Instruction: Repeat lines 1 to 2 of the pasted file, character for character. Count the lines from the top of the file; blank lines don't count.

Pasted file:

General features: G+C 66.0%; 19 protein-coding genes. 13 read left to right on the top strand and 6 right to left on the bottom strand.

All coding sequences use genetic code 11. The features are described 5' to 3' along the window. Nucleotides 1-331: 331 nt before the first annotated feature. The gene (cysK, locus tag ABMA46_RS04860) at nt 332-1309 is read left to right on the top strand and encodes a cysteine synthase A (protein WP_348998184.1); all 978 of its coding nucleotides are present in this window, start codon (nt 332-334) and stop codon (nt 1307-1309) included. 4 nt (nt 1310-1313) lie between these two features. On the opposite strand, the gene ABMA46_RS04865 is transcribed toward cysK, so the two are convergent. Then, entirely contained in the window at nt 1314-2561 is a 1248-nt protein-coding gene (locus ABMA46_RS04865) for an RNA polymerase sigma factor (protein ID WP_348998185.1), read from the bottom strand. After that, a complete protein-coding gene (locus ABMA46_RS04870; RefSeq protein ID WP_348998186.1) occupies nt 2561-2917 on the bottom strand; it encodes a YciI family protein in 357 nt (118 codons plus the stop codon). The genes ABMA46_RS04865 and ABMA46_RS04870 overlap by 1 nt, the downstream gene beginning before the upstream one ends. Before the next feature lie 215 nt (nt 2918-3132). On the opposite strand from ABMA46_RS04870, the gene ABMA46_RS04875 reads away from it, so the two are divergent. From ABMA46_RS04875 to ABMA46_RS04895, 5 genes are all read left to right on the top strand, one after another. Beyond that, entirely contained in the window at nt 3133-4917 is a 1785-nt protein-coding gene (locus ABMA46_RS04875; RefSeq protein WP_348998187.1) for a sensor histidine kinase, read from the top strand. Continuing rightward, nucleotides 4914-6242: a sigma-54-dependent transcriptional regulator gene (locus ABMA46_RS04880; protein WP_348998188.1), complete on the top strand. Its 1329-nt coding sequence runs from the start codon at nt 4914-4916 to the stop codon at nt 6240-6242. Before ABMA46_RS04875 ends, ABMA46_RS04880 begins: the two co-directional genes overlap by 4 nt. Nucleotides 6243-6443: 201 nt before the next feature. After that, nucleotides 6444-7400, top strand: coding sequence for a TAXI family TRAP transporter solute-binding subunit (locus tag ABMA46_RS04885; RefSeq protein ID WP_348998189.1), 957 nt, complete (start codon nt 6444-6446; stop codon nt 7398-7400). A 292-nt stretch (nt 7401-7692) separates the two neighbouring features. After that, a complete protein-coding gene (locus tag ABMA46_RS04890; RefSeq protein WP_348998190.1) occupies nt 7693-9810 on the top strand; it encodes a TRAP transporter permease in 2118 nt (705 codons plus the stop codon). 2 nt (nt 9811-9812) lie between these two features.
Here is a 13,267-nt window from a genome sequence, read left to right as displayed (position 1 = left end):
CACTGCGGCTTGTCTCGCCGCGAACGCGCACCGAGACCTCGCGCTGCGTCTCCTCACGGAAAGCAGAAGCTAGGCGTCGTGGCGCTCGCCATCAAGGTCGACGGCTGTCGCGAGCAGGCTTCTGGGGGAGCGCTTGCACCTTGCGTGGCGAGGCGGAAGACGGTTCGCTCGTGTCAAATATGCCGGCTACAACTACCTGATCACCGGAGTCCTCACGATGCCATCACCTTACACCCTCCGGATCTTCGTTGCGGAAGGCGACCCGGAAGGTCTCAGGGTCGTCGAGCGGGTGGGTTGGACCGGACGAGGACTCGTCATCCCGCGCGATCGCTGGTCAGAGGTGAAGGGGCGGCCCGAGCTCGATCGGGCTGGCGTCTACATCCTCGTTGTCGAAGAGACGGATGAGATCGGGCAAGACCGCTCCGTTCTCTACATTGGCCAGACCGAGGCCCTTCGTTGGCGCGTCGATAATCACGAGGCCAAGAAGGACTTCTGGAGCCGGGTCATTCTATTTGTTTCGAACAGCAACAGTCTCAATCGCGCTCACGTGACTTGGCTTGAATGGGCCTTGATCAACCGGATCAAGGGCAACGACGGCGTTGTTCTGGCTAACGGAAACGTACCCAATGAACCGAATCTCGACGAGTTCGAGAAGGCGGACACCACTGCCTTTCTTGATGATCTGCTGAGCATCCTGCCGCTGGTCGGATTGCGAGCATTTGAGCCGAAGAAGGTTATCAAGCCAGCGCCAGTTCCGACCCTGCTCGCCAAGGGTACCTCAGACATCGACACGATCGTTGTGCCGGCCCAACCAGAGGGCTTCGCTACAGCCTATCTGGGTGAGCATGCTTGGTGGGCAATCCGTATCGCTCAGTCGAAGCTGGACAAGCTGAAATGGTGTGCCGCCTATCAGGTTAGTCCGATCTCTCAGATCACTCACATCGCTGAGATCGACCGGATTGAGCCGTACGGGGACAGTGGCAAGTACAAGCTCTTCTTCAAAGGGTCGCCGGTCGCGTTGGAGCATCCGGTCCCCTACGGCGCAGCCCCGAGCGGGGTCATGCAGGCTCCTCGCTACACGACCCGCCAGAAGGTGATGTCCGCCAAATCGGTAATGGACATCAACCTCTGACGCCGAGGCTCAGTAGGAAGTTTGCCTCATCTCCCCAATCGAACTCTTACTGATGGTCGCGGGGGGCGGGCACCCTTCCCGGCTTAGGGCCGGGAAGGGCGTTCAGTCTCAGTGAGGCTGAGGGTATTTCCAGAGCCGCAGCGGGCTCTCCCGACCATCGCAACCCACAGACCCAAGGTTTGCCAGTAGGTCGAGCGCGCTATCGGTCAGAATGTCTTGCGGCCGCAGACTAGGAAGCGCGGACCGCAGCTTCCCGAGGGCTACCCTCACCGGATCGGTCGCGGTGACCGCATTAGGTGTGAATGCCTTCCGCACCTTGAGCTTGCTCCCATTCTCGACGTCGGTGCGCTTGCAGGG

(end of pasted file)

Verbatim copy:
General features: G+C 66.0%; 19 protein-coding genes. 13 read left to right on the top strand and 6 right to left on the bottom strand.

All coding sequences use genetic code 11. The features are described 5' to 3' along the window. Nucleotides 1-331: 331 nt before the first annotated feature. The gene (cysK, locus tag ABMA46_RS04860) at nt 332-1309 is read left to right on the top strand and encodes a cysteine synthase A (protein WP_348998184.1); all 978 of its coding nucleotides are present in this window, start codon (nt 332-334) and stop codon (nt 1307-1309) included. 4 nt (nt 1310-1313) lie between these two features. On the opposite strand, the gene ABMA46_RS04865 is transcribed toward cysK, so the two are convergent. Then, entirely contained in the window at nt 1314-2561 is a 1248-nt protein-coding gene (locus ABMA46_RS04865) for an RNA polymerase sigma factor (protein ID WP_348998185.1), read from the bottom strand. After that, a complete protein-coding gene (locus ABMA46_RS04870; RefSeq protein ID WP_348998186.1) occupies nt 2561-2917 on the bottom strand; it encodes a YciI family protein in 357 nt (118 codons plus the stop codon). The genes ABMA46_RS04865 and ABMA46_RS04870 overlap by 1 nt, the downstream gene beginning before the upstream one ends. Before the next feature lie 215 nt (nt 2918-3132). On the opposite strand from ABMA46_RS04870, the gene ABMA46_RS04875 reads away from it, so the two are divergent. From ABMA46_RS04875 to ABMA46_RS04895, 5 genes are all read left to right on the top strand, one after another. Beyond that, entirely contained in the window at nt 3133-4917 is a 1785-nt protein-coding gene (locus ABMA46_RS04875; RefSeq protein WP_348998187.1) for a sensor histidine kinase, read from the top strand. Continuing rightward, nucleotides 4914-6242: a sigma-54-dependent transcriptional regulator gene (locus ABMA46_RS04880; protein WP_348998188.1), complete on the top strand. Its 1329-nt coding sequence runs from the start codon at nt 4914-4916 to the stop codon at nt 6240-6242. Before ABMA46_RS04875 ends, ABMA46_RS04880 begins: the two co-directional genes overlap by 4 nt. Nucleotides 6243-6443: 201 nt before the next feature. After that, nucleotides 6444-7400, top strand: coding sequence for a TAXI family TRAP transporter solute-binding subunit (locus tag ABMA46_RS04885; RefSeq protein ID WP_348998189.1), 957 nt, complete (start codon nt 6444-6446; stop codon nt 7398-7400). A 292-nt stretch (nt 7401-7692) separates the two neighbouring features. After that, a complete protein-coding gene (locus tag ABMA46_RS04890; RefSeq protein WP_348998190.1) occupies nt 7693-9810 on the top strand; it encodes a TRAP transporter permease in 2118 nt (705 codons plus the stop codon). 2 nt (nt 9811-9812) lie between these two features.